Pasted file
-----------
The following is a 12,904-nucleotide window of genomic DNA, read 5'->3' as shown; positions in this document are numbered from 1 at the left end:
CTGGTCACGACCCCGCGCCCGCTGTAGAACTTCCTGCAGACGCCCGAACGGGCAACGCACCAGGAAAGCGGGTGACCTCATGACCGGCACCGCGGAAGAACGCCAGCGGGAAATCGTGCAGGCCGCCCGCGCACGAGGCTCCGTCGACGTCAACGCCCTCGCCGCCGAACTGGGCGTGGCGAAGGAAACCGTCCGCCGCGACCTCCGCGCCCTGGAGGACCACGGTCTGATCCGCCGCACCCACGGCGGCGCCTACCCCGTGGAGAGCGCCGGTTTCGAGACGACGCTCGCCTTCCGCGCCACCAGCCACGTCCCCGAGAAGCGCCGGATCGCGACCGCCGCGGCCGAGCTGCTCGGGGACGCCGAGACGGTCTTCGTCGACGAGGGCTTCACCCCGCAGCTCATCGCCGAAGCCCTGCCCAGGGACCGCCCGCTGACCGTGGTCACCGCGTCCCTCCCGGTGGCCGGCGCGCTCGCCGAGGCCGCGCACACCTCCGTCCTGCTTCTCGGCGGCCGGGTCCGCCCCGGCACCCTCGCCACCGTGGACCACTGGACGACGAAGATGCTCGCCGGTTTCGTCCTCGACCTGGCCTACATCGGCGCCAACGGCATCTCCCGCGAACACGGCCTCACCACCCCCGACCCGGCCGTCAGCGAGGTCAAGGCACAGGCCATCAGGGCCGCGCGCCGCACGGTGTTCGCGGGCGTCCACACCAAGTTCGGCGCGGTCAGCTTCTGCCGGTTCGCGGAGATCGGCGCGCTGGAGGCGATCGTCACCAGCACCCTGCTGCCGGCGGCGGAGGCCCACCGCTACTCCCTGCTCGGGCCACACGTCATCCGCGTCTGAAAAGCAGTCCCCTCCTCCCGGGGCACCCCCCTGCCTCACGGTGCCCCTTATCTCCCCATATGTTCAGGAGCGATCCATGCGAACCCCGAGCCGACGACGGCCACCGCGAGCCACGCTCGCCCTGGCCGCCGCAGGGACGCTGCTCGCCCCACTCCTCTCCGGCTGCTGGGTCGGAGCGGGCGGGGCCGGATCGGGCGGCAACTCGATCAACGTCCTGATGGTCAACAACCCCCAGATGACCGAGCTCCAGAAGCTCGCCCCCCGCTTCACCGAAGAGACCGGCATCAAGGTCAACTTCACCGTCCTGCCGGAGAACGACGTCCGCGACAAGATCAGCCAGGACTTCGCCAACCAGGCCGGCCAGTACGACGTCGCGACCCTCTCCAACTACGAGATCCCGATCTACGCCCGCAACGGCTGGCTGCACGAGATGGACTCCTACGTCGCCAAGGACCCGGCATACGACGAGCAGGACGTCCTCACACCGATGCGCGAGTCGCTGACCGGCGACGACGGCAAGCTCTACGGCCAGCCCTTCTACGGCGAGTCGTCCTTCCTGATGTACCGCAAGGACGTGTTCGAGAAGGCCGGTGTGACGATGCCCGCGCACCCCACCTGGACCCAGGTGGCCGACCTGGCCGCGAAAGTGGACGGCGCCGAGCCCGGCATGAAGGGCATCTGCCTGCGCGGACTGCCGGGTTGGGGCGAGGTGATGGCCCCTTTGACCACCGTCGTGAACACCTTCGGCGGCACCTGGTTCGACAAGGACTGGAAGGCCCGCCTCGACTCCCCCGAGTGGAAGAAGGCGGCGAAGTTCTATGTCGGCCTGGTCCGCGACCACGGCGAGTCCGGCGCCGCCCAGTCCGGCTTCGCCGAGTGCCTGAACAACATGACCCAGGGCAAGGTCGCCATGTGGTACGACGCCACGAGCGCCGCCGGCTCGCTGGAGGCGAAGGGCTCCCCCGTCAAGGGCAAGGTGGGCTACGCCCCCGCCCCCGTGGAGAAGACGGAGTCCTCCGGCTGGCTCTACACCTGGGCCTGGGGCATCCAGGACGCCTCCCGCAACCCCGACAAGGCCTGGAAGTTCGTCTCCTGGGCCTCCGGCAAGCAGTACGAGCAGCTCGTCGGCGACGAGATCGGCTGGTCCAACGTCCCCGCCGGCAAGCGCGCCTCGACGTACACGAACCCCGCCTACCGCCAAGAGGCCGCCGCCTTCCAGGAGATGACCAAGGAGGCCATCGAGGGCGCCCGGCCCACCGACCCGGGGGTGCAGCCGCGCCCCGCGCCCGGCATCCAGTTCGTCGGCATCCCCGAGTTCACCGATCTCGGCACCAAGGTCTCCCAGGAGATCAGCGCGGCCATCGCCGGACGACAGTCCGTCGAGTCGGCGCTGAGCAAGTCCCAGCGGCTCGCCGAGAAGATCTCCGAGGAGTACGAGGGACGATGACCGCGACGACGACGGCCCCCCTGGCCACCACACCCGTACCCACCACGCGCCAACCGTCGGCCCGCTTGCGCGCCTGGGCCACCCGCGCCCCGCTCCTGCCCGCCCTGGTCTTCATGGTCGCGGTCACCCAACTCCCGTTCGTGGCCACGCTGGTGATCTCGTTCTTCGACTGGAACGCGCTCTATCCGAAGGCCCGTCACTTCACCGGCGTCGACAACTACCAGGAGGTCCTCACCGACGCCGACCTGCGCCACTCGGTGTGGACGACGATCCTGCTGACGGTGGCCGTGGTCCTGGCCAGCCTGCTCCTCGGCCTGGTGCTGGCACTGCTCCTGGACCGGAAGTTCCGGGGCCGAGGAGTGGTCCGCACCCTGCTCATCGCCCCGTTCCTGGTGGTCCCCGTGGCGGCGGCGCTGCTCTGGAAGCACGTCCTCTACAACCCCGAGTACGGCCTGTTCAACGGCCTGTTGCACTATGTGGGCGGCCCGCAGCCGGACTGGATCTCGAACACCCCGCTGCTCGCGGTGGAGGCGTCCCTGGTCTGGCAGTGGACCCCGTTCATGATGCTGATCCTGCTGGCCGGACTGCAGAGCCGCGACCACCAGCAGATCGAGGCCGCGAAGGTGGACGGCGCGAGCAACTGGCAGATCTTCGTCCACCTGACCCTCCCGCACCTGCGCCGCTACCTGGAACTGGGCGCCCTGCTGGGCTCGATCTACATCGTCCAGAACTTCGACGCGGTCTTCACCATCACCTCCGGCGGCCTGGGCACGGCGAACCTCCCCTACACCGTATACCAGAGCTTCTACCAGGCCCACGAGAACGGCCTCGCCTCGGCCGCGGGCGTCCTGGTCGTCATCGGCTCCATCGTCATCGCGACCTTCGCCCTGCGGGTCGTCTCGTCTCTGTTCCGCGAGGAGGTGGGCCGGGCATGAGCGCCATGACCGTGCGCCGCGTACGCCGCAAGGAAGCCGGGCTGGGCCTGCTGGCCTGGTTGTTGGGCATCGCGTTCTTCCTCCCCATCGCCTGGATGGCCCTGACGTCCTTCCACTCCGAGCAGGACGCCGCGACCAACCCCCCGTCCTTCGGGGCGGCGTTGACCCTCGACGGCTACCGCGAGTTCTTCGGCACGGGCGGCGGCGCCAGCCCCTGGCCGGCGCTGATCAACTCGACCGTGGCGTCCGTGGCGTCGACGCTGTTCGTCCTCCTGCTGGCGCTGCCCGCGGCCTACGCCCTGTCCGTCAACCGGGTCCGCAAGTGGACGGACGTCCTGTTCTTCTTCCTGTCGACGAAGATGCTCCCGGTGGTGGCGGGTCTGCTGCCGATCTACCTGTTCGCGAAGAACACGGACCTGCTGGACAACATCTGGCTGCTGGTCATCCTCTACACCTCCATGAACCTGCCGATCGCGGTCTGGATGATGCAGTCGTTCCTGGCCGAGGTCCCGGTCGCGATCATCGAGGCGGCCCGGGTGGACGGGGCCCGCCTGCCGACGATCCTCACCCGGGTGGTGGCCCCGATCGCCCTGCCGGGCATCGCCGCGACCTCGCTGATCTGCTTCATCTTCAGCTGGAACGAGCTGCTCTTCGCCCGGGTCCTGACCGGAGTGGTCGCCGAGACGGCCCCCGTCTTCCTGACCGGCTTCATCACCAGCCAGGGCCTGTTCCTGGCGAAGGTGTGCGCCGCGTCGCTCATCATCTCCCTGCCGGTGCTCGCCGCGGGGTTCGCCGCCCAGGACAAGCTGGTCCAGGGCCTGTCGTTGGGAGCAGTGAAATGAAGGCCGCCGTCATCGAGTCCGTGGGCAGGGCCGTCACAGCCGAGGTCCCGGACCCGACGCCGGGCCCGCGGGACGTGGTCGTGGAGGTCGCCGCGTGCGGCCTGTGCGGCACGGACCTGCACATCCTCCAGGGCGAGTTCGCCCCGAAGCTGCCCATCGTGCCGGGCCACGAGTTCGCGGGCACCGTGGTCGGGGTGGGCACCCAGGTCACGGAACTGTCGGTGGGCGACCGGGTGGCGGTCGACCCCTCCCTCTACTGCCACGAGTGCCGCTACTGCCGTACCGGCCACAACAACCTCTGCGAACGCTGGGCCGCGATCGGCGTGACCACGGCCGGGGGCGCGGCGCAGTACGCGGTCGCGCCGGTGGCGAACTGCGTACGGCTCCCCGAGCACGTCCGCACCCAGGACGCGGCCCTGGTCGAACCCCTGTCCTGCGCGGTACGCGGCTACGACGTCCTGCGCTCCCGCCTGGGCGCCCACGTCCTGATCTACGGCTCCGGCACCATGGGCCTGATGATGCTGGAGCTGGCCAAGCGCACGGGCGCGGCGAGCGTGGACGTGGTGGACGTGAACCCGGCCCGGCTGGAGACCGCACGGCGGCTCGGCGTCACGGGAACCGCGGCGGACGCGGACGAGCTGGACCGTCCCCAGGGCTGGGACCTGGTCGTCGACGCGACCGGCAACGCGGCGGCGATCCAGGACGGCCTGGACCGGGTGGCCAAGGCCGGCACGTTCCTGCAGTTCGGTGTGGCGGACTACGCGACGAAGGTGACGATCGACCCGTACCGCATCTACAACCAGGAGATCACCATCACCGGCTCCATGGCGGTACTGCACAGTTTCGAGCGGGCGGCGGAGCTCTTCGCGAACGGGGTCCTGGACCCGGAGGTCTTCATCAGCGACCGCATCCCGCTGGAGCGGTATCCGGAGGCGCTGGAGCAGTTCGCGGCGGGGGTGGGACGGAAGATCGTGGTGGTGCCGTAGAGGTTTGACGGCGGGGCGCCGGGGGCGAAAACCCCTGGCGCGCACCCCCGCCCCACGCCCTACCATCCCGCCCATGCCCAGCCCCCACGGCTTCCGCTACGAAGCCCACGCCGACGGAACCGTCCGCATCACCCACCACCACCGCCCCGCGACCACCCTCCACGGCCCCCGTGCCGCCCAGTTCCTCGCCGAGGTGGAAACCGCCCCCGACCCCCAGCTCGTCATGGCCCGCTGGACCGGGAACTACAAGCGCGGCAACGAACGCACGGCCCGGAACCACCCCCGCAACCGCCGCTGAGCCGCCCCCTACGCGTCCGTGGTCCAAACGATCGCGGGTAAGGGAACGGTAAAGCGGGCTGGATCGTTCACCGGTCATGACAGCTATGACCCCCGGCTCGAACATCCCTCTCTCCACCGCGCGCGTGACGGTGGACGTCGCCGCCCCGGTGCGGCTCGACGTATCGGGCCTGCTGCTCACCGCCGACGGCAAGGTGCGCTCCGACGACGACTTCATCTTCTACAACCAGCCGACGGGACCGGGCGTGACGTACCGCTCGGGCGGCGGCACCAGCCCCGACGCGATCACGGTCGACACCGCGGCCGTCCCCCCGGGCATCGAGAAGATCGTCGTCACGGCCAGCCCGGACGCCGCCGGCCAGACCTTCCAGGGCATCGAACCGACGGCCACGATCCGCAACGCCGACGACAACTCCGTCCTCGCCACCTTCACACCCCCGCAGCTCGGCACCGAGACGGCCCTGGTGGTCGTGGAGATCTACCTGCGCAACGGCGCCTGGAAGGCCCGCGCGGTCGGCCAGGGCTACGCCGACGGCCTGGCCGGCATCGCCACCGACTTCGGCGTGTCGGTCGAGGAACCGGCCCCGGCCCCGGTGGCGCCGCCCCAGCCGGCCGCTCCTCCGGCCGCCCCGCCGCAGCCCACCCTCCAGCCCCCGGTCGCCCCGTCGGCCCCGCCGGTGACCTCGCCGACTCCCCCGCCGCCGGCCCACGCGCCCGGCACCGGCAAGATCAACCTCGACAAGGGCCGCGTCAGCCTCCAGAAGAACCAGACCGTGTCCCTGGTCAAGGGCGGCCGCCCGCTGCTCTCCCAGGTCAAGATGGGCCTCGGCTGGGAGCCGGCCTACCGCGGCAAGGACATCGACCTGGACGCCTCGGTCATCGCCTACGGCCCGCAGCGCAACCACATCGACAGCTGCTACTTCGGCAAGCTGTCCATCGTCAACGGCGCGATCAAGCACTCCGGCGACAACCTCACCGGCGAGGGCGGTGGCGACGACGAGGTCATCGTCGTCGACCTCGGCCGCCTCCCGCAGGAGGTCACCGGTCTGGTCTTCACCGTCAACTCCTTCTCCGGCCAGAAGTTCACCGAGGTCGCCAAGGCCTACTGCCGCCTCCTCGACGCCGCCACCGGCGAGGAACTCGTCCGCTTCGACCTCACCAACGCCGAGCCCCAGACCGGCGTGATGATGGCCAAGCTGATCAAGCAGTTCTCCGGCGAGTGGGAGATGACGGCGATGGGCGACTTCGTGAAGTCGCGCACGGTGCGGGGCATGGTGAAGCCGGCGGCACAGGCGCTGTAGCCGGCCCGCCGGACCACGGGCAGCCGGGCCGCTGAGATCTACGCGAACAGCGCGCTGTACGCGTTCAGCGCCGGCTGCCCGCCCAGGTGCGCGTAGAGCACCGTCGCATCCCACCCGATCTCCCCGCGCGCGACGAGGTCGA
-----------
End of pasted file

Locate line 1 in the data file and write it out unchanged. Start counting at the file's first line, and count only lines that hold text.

The following is a 12,904-nucleotide window of genomic DNA, read 5'->3' as shown; positions in this document are numbered from 1 at the left end: